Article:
The second day of the the Next-Generation Suborbital Researchers Conference in Orlando focused more closely on the types of scientific research (biomedical, microgravity science, astronomy, etc.) that can be performed on commercial suborbital reusable vehicles and the issues associated with carrying out this research. One key topic is integrating payloads into vehicles. With a wide range of vehicle concepts under development, there are no standards for payload size, power, and other interfaces, and NASA has indicated that they will let the market set those standards rather than impose them themselves, even for the flights it funds.
This means that researchers are working closely with vehicle providers to work through issues of integrating their experiments on spacecraft. Blue Origin, for example, has several “pathfinder” research customers who are getting their payloads flown for free while working through these issues. Blue Origin has also come up with a “Cabin Payload Bay”, a standard payload box designed to more easily accommodate experiments with various power, data, and other services. Annamarie Askren, the Research and Education Market (REM) payload integration lead for Blue Origin, said the company would be publishing a payload users guide on its web site later this week with more technical details.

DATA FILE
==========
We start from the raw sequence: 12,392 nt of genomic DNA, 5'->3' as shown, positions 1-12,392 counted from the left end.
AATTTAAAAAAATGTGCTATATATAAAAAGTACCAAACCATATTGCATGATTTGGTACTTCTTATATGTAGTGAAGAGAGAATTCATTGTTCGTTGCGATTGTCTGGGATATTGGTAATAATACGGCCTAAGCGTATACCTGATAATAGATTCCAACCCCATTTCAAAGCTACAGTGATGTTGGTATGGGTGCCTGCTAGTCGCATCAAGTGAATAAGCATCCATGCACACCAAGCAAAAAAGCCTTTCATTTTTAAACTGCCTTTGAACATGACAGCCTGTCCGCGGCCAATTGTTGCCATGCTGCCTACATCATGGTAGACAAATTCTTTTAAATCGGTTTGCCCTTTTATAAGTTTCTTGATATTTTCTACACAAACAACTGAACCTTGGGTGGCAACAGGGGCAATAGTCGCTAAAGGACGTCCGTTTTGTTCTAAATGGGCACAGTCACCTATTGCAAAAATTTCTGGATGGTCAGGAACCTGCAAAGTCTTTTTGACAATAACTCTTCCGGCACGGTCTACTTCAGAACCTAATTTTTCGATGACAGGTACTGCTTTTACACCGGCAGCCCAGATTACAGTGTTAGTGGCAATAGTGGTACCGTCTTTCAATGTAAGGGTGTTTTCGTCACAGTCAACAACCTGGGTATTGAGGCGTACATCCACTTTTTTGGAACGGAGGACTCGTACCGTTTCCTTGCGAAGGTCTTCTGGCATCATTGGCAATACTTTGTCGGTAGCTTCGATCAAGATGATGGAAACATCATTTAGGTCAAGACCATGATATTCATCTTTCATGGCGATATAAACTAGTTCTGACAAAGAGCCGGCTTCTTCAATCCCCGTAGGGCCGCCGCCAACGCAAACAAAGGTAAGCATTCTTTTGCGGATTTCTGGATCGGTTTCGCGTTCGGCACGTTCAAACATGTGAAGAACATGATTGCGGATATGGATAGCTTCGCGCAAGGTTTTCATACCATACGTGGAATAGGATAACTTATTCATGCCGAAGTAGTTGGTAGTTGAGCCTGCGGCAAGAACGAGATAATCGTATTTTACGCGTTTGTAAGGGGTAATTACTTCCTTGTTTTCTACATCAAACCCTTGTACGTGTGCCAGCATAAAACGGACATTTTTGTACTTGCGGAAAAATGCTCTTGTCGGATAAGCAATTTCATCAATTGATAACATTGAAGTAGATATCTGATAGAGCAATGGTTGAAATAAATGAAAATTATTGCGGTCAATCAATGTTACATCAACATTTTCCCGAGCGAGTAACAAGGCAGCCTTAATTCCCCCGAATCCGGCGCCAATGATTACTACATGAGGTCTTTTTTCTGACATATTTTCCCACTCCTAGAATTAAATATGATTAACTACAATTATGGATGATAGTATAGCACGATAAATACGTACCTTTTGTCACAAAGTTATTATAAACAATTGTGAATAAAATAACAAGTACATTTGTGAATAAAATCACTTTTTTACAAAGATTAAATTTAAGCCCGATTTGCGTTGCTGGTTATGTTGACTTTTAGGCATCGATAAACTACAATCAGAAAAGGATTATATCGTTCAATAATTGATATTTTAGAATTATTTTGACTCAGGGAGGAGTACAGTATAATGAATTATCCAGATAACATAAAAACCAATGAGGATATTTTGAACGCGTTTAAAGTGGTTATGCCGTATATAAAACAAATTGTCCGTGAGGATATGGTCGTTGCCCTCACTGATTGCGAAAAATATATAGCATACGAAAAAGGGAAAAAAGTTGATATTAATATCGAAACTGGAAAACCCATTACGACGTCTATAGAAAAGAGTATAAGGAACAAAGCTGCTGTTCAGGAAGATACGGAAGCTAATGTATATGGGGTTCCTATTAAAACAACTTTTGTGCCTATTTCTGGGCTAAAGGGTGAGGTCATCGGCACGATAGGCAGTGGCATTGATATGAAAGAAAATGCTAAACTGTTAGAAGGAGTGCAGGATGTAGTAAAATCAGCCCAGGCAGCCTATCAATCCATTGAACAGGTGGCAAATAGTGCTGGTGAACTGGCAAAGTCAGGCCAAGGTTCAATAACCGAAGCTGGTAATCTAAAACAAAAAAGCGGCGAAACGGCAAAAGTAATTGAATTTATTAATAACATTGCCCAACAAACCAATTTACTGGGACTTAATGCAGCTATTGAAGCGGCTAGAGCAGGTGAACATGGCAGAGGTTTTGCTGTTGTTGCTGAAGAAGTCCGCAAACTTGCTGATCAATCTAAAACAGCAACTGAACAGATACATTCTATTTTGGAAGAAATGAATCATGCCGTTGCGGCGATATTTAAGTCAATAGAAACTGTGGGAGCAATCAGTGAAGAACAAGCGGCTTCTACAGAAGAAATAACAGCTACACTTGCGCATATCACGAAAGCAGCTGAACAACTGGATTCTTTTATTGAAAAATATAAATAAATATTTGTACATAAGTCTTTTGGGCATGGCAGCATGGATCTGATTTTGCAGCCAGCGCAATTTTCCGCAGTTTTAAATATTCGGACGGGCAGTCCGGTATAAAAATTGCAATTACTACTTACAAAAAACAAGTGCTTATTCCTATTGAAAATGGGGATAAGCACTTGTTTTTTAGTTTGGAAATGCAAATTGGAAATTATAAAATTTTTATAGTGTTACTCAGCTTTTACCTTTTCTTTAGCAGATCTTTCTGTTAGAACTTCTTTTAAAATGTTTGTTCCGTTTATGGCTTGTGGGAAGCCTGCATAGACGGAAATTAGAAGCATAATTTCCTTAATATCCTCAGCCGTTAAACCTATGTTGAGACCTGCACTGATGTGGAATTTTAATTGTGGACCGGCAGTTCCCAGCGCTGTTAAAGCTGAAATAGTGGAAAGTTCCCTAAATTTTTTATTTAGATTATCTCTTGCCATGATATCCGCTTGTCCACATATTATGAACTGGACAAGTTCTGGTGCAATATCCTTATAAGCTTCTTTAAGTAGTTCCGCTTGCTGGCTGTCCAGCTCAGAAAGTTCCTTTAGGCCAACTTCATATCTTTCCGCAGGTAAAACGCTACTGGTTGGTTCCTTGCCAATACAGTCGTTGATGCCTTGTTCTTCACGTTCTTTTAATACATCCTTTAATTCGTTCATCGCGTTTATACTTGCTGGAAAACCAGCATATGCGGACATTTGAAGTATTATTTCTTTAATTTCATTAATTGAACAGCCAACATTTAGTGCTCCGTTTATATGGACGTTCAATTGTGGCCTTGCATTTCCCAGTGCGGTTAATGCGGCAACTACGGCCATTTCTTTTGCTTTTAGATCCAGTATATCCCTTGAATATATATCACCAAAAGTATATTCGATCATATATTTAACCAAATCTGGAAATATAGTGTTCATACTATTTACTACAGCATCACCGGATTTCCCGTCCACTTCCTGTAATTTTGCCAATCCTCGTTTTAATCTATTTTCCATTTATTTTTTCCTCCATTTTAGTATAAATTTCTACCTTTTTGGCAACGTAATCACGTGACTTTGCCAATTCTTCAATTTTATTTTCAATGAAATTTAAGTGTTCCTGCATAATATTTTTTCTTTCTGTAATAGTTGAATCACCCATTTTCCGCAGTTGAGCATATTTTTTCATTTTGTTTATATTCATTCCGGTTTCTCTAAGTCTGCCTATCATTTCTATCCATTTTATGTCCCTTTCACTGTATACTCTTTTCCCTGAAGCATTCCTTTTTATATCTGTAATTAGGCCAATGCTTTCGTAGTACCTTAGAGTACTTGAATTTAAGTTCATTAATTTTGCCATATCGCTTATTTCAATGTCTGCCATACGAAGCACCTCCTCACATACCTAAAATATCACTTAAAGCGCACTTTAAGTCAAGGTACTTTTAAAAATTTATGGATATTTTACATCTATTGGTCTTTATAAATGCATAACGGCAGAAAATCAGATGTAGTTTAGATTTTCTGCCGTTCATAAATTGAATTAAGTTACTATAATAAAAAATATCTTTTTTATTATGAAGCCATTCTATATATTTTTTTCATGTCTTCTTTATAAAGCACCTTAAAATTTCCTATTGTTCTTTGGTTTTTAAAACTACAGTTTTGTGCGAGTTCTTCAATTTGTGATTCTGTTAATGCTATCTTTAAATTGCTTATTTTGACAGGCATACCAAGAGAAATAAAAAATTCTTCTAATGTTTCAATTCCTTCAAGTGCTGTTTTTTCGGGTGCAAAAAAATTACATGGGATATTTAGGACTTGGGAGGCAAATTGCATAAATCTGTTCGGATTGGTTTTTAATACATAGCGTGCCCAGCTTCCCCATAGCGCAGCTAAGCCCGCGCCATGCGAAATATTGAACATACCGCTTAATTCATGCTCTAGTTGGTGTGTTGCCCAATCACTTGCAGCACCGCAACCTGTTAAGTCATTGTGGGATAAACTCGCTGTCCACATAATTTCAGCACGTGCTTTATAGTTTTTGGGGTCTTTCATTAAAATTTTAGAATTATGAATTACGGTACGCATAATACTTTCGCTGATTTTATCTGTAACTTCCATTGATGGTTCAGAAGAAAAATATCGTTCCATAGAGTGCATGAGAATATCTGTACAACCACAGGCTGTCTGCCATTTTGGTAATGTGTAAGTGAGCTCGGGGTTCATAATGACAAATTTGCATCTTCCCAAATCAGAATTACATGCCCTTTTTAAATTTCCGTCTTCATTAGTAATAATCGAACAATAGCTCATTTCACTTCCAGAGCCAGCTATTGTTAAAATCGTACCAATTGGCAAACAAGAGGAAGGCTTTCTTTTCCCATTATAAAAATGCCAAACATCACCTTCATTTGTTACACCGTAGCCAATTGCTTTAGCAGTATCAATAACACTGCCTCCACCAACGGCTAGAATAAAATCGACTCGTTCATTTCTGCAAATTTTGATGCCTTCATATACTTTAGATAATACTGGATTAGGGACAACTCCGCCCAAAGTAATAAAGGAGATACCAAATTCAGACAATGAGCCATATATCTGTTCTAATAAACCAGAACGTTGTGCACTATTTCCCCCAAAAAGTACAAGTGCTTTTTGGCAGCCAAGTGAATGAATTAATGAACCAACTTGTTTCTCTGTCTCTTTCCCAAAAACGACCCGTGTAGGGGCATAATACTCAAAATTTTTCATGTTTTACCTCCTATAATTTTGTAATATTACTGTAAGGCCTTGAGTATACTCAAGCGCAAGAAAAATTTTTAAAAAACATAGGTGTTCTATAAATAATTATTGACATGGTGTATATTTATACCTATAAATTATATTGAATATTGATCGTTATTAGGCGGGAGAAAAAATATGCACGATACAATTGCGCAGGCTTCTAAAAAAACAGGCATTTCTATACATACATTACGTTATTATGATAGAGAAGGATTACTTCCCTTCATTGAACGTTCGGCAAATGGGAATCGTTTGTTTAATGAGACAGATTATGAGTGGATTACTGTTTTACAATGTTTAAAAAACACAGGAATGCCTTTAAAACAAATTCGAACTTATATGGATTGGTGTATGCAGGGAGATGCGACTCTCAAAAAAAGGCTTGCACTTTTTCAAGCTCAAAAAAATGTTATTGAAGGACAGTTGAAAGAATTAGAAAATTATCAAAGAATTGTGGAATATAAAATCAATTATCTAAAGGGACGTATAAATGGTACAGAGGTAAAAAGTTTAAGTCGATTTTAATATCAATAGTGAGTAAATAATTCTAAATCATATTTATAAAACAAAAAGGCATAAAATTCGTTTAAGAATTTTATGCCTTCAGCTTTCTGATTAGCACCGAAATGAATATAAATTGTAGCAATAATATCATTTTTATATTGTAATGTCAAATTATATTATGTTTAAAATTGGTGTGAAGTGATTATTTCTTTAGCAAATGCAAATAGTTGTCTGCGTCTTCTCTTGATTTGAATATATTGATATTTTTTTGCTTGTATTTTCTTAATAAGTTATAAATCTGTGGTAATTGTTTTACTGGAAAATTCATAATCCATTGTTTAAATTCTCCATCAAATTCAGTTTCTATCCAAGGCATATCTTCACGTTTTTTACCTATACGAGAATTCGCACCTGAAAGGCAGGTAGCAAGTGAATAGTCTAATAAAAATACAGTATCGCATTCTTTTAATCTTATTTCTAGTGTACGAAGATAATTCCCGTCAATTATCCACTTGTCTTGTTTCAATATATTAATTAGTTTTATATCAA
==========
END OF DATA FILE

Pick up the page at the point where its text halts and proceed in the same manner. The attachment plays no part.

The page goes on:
While many experiments will be automated, others will require a human presence (indeed, in some biomedical cases the human will be the experiment). These payload specialists will require training, but just how much is necessary is another area without clear standards. Dan Durda of Southwest Research Institute (SwRI) recommended prospective payload specialists experience as many different training environments as possible, from piloting aircraft to scuba diving. Zero-g parabolic aircraft flights are almost a given, he said, to understand what weightlessness is like. Erik Seedhouse, the training director for Astronauts4Hire (A4H), a startup that proposes to develop a cadre of professional commercial astronauts for research and other applications, described a far more rigorous set of qualification standards that A4H has developed, including centrifuge and zero-g training, aerobatic flights, and more.
The training requirements for payload specialists—far more rigorous than what’s expected for tourists—and the specialized requirements for research experiments raise the question of whether research and tourism missions can be mixed on the same flight. Askren said Blue Origin is cautious about the ability to mix the two, given the “chaos” in the cabin during 0-g portions of parabolic flights. That’s not an issue, of course, for uncrewed vehicles, or for XCOR’s Lynx, which is small enough that almost every flight is a dedicated one for either tourism for research. “It’s your ride,” as XCOR’s Jeff Greason put it.